Monday, September 28, 2009

Nordic Goddesses

At the end of the 19th century Nordic mythology became more and more fashionable. For one part this was because the European nations were looking for their own cultural roots. But a much bigger influence had the operas of Richard Wagner. Nordic heroes, gods and Valkyries seemed more interesting than the Greek Olympians.

The Valkyrie's Vigil (1906) by the British painter Arthur Hughes (1831–1915).

Frigg Spinning (1909) by the British painter John Charles Dollman (1851-1934).

Despite both artists pretended to paint Nordic goddesses they continue depicting girls in the typical classical costumes. A winged helmet alone doesn’t make a Valkyrie. Moreover you should know that in their origin Valkyries were a kind of bloodthirsty demons. These painters wanted to be wild, but not too much.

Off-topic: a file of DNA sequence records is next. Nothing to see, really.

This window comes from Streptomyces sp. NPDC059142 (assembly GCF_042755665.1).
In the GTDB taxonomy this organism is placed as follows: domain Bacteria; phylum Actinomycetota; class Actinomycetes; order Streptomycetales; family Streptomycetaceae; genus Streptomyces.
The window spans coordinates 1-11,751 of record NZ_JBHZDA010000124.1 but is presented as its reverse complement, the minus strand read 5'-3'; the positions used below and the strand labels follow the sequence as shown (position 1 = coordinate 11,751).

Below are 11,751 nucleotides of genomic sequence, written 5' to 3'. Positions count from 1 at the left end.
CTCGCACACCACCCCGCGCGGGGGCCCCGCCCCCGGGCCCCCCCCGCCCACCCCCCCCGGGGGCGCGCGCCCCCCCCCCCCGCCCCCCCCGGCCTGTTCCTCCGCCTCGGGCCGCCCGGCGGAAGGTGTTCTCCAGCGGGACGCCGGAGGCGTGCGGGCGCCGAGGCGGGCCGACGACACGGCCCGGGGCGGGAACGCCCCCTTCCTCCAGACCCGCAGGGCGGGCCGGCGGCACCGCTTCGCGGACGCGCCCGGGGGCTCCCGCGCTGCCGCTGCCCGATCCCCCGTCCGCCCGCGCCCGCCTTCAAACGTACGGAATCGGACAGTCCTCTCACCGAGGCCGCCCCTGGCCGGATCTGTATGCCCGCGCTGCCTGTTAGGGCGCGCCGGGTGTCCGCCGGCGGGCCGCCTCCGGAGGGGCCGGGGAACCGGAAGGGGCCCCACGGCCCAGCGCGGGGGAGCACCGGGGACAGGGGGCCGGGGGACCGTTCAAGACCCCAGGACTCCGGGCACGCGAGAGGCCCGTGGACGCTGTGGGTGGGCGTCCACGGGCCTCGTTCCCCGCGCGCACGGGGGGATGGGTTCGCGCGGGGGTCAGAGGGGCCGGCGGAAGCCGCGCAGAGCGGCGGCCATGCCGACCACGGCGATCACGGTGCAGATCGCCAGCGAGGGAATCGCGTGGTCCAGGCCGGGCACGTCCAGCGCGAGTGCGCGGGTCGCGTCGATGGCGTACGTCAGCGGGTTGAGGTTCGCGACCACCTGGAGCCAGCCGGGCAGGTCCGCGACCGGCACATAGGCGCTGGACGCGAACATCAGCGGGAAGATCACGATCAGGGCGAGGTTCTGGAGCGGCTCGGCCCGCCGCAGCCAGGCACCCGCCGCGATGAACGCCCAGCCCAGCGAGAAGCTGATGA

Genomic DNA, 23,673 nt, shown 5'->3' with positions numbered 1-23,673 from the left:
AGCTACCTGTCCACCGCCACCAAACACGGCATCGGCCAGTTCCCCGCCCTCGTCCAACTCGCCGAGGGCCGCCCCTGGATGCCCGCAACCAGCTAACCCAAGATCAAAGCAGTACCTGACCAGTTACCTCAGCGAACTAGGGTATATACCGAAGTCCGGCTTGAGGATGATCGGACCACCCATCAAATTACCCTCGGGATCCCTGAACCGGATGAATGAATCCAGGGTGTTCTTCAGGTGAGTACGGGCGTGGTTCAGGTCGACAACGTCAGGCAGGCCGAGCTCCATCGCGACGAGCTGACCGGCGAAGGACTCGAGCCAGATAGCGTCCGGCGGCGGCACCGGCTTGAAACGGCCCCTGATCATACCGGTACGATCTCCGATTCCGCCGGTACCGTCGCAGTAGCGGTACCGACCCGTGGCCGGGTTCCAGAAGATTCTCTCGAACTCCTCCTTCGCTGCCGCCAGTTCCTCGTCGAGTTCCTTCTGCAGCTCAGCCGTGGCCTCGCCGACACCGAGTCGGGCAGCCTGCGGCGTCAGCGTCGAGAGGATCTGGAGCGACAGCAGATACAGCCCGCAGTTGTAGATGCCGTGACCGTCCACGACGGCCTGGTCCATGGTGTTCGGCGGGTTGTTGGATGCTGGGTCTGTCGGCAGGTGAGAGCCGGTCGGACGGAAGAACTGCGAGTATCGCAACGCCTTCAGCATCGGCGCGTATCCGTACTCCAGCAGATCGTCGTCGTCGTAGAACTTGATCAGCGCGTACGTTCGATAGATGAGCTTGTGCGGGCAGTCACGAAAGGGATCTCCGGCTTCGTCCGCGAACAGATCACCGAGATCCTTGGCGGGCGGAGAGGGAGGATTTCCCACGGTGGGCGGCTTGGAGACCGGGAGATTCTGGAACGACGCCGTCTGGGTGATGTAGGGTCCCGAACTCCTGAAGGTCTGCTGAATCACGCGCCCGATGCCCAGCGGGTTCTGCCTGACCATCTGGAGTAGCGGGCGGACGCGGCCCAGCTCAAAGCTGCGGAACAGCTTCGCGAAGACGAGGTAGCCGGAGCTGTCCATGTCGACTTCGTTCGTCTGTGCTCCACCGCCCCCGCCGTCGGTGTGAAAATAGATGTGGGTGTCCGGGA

1. Hauntingly beautiful paintings even though we see in them art being used as a carrier for social themes and perspetives.

  2. Maybe beautiful, but in the end it's kitsch. Modern "Fantasy Art" uses the same cheap tricks to achieve these effects, and thats art for adolescents.